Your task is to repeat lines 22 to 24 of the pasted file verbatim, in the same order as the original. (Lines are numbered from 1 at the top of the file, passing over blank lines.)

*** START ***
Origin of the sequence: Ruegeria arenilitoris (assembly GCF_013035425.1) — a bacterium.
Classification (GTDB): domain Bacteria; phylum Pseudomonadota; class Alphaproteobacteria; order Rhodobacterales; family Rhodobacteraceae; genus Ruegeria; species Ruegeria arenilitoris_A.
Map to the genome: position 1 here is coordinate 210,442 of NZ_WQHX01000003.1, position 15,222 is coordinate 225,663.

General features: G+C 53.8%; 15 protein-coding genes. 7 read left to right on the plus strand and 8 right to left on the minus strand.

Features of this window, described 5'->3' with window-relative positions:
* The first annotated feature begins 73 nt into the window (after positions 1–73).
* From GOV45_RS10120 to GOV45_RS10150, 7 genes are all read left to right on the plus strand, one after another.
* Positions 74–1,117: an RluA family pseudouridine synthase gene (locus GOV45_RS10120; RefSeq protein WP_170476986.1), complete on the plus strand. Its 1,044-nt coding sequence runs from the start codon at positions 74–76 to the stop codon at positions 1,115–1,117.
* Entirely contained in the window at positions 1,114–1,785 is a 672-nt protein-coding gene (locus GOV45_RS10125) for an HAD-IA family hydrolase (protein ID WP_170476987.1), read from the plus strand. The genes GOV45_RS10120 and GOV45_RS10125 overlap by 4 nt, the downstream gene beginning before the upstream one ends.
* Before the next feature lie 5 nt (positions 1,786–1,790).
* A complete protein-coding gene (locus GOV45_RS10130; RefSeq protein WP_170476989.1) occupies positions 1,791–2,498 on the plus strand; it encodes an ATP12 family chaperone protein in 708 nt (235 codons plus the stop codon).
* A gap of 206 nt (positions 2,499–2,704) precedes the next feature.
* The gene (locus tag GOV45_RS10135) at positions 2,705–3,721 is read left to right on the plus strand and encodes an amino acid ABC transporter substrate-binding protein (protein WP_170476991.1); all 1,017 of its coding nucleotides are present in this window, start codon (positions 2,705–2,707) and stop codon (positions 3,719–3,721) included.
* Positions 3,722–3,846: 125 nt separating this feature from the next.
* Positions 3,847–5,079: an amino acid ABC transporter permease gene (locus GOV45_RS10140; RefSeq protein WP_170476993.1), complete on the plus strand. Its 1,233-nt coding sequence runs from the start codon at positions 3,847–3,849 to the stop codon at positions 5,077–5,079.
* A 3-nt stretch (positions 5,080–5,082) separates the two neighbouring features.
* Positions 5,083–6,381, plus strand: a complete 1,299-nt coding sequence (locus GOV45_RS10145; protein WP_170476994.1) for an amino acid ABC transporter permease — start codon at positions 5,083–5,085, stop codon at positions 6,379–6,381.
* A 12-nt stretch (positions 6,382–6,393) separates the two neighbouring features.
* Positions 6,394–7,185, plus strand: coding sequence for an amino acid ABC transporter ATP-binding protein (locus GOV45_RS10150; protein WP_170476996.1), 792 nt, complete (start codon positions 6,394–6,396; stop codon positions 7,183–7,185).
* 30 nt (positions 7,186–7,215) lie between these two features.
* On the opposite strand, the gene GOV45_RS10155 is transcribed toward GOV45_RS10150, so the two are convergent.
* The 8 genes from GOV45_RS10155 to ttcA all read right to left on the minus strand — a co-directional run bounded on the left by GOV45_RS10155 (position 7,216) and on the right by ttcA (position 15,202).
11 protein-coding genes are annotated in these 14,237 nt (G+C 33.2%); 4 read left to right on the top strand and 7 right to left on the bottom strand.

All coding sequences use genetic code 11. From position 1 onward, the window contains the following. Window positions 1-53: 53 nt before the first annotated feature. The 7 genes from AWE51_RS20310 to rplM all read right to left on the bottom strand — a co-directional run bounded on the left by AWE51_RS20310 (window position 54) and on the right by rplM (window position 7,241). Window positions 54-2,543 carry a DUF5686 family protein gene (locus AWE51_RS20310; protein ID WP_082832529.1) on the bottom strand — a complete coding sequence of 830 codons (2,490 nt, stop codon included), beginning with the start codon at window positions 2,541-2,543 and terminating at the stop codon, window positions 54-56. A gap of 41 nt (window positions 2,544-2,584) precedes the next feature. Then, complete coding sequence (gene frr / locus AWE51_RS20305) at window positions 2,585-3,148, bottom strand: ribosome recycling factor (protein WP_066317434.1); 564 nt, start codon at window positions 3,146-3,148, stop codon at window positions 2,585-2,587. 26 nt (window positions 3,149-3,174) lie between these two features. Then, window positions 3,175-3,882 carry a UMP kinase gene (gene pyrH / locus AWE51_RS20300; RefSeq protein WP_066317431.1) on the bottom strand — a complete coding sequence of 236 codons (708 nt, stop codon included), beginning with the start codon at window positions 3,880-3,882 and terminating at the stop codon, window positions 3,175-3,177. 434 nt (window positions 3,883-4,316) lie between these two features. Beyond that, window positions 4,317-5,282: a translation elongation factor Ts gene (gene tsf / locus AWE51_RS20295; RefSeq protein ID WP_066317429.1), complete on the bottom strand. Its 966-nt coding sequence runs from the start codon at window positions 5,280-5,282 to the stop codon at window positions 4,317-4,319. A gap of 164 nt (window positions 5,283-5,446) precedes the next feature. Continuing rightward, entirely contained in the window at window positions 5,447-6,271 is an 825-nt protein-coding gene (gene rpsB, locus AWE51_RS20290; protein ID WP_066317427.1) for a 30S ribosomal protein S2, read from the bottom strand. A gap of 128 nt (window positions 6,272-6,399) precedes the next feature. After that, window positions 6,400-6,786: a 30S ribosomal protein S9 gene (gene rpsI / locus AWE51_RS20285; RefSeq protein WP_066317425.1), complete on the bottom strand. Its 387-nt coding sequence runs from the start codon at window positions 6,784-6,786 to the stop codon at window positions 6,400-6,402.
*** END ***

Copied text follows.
* The 8 genes from GOV45_RS10155 to ttcA all read right to left on the minus strand — a co-directional run bounded on the left by GOV45_RS10155 (position 7,216) and on the right by ttcA (position 15,202).
11 protein-coding genes are annotated in these 14,237 nt (G+C 33.2%); 4 read left to right on the top strand and 7 right to left on the bottom strand.

All coding sequences use genetic code 11. From position 1 onward, the window contains the following. Window positions 1-53: 53 nt before the first annotated feature. The 7 genes from AWE51_RS20310 to rplM all read right to left on the bottom strand — a co-directional run bounded on the left by AWE51_RS20310 (window position 54) and on the right by rplM (window position 7,241). Window positions 54-2,543 carry a DUF5686 family protein gene (locus AWE51_RS20310; protein ID WP_082832529.1) on the bottom strand — a complete coding sequence of 830 codons (2,490 nt, stop codon included), beginning with the start codon at window positions 2,541-2,543 and terminating at the stop codon, window positions 54-56. A gap of 41 nt (window positions 2,544-2,584) precedes the next feature. Then, complete coding sequence (gene frr / locus AWE51_RS20305) at window positions 2,585-3,148, bottom strand: ribosome recycling factor (protein WP_066317434.1); 564 nt, start codon at window positions 3,146-3,148, stop codon at window positions 2,585-2,587. 26 nt (window positions 3,149-3,174) lie between these two features. Then, window positions 3,175-3,882 carry a UMP kinase gene (gene pyrH / locus AWE51_RS20300; RefSeq protein WP_066317431.1) on the bottom strand — a complete coding sequence of 236 codons (708 nt, stop codon included), beginning with the start codon at window positions 3,880-3,882 and terminating at the stop codon, window positions 3,175-3,177. 434 nt (window positions 3,883-4,316) lie between these two features. Beyond that, window positions 4,317-5,282: a translation elongation factor Ts gene (gene tsf / locus AWE51_RS20295; RefSeq protein ID WP_066317429.1), complete on the bottom strand. Its 966-nt coding sequence runs from the start codon at window positions 5,280-5,282 to the stop codon at window positions 4,317-4,319. A gap of 164 nt (window positions 5,283-5,446) precedes the next feature. Continuing rightward, entirely contained in the window at window positions 5,447-6,271 is an 825-nt protein-coding gene (gene rpsB, locus AWE51_RS20290; protein ID WP_066317427.1) for a 30S ribosomal protein S2, read from the bottom strand. A gap of 128 nt (window positions 6,272-6,399) precedes the next feature. After that, window positions 6,400-6,786: a 30S ribosomal protein S9 gene (gene rpsI / locus AWE51_RS20285; RefSeq protein WP_066317425.1), complete on the bottom strand. Its 387-nt coding sequence runs from the start codon at window positions 6,784-6,786 to the stop codon at window positions 6,400-6,402.